It’s not like he was doing anything immoral. The nanoceuticals you bought at the store already ripped you apart and reformatted you according to their programming. He just removed limitations, changed objectives. Where a conventional nanocyte loaded with a bioexe might give you improved defenses against the common cold, his offered voluntary control of adrenal glands and fat storage. The ability to control involuntary muscles and speed up reaction times, to stop smoking or orgasm at will–Ari gave you all of it, and for a reasonable fee. It was amazing what circumventing the FDA made possible.
It was the voluntary serotonin reuptake inhibitors that paid the bills, of course. The happy sticks. Cut the brain’s natural ability to reabsorb the right chemicals, and pretty soon your frontal lobes are floating in a euphoria cocktail. Add in the ability to switch the effect on and off at will, and pharmacological drugs start to look as barbaric as leechings and lobotomies.
Like all modsticks, bliss hacks were a temporary fix–cells produced that way were invariably mules, incapable of normal reproduction beyond the nanocyte’s activation. Once the program ran its course, half a million years of cell memory took over again and things went back to normal. For the anti-cancer sticks or the athletic performance upgrades, that was usually that.
The bliss kids, however, were another story. Use often enough, and your body forgets exactly where it left your natural set point, leaving you with a full-on case of the jones: sweating, shaking, mood swings–the whole nine yards. Addiction, baby, of a purity not seen since the opiate days.
By itself, binging and jonesing was mostly harmless–as long as you had another mod headed your way, you could keep going indefinitely. Some of the rich kids–and their parents–did just that, blissing out to a ripe old age. The problem was always the cash. Bio hacks were _expensive_–maybe you started out buying top-grade stuff like Ari’s, but once the need got its claws into you, standards started to shift. You started to take what you could get, and sooner or later a clocker slipped you some bad code. The results could be seen in doorways and gutters up and down Madison or Seventh, when they hadn’t been rounded into a public health van and whisked away to finish festering in a nice quarantine somewhere.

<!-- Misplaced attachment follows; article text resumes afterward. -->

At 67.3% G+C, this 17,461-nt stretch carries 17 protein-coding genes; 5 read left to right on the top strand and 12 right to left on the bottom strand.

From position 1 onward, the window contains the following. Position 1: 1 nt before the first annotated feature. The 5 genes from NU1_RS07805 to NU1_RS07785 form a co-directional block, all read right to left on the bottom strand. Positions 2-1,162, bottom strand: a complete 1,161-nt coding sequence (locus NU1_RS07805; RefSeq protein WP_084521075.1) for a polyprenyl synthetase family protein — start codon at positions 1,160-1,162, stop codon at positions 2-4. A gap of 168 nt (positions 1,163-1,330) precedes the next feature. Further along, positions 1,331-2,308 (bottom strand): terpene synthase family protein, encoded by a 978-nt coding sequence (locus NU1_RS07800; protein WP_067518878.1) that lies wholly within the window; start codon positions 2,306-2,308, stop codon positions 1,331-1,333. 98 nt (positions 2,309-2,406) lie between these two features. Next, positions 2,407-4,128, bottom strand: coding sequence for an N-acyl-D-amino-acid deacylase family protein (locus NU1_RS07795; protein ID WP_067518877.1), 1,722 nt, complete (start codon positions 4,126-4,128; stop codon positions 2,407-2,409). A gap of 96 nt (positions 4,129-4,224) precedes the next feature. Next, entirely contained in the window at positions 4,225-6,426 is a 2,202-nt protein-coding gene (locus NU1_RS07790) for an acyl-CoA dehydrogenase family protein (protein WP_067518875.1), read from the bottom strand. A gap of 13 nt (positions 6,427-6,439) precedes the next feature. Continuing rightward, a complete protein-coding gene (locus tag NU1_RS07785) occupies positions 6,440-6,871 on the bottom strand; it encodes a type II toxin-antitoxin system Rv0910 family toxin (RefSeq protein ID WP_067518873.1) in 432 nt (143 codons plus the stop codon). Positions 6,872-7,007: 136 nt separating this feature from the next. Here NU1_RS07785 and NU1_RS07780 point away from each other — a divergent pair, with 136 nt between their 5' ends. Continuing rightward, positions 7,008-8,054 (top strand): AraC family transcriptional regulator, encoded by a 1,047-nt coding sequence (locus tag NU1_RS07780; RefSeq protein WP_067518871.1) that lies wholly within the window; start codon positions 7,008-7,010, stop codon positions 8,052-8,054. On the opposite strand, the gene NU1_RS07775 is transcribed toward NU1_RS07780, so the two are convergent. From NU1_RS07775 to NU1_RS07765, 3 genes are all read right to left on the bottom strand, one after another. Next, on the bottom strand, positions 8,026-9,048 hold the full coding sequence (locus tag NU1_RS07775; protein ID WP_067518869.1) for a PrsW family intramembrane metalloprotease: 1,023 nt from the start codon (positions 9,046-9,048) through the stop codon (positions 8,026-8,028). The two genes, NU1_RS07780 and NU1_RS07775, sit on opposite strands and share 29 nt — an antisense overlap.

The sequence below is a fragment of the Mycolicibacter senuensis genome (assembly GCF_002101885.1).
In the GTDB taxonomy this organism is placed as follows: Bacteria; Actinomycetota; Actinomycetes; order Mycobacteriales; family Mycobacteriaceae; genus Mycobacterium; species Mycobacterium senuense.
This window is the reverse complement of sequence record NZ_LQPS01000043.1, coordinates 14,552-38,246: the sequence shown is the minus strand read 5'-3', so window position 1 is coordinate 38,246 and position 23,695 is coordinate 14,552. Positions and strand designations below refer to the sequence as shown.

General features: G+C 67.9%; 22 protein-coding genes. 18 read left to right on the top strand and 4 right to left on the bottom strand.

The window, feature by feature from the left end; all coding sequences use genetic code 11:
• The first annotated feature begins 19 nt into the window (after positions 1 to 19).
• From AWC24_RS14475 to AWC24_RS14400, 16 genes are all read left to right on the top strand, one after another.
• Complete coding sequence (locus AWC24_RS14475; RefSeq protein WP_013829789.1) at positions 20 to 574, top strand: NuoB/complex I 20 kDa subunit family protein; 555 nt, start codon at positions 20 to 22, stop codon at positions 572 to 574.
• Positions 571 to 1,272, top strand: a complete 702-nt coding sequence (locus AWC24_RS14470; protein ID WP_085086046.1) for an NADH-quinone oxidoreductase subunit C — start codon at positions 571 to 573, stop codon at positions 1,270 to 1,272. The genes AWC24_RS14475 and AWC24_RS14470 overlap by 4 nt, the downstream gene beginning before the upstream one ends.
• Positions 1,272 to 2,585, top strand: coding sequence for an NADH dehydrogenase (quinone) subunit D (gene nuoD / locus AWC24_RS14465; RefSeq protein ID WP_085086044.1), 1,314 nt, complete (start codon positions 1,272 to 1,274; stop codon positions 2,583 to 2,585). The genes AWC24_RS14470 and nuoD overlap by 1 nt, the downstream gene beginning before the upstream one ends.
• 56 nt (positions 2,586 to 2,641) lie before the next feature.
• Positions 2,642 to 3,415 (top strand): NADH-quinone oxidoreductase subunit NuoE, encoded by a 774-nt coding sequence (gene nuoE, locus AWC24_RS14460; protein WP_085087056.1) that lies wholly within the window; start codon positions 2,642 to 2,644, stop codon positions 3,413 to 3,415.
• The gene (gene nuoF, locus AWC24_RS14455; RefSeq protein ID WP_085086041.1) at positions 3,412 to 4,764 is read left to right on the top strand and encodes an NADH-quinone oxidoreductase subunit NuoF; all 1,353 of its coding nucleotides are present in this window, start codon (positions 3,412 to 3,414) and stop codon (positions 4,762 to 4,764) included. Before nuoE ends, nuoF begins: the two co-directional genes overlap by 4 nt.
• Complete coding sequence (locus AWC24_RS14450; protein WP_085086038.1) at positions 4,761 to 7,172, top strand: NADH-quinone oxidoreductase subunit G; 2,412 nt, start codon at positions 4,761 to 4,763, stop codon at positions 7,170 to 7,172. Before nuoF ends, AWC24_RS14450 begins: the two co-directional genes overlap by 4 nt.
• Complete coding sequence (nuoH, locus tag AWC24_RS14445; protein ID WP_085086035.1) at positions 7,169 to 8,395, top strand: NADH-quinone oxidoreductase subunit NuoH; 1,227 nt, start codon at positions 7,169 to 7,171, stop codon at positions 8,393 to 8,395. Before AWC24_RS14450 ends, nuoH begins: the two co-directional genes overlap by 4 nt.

The whole thing was beyond stupid. Ari never touched the stuff.
She’s cooking when he wakes up. From the doorway to the bedroom he can smell the eggs blackening, hear them growing crumbly and bitter on the Teflon coating.
She smiles, a little shakily, but her eyes are clear and steady. The dreads are clean, and she’s found another shirt somewhere. He drops his coat and wanders into the kitchen. To his surprise, the eggs don’t look as bad as they could–as they would have, once upon a time. A pepper lies minced on the cutting board, waiting to be sacrificed to the flames.
“Hey, Ari,” she says, and the smile makes her face a little rounder. She looks like she wants to say something else, but before she can he moves forward and wraps her up from behind. Her head nestles into the gap between his collarbone and neck, and their breathing slows into unison, eyes closed. Her hair smells like his shampoo.
He reaches out and turns the burner down.
“Thanks,” she whispers.
His first sale had him sweating bullets. What the hell was a nineteen-year-old suburban kid doing out on Madison after dark, lurking in the shadows with the crazies and the whores? The worst were the genuine clockers–leather-clad punks covered in piercings that street superstition said messed with the pigs’ alloy scans. If they had known that the ‘burb rat was trying to clock, not a mark there to make a purchase, they probably would have handed him his ass in a second, but the sweat on his forehead must have convinced them he wasn’t serious competition. Honestly, Ari didn’t think he belonged there either, but cutting equipment kept getting more expensive, and delivering pizza wasn’t going to do the trick.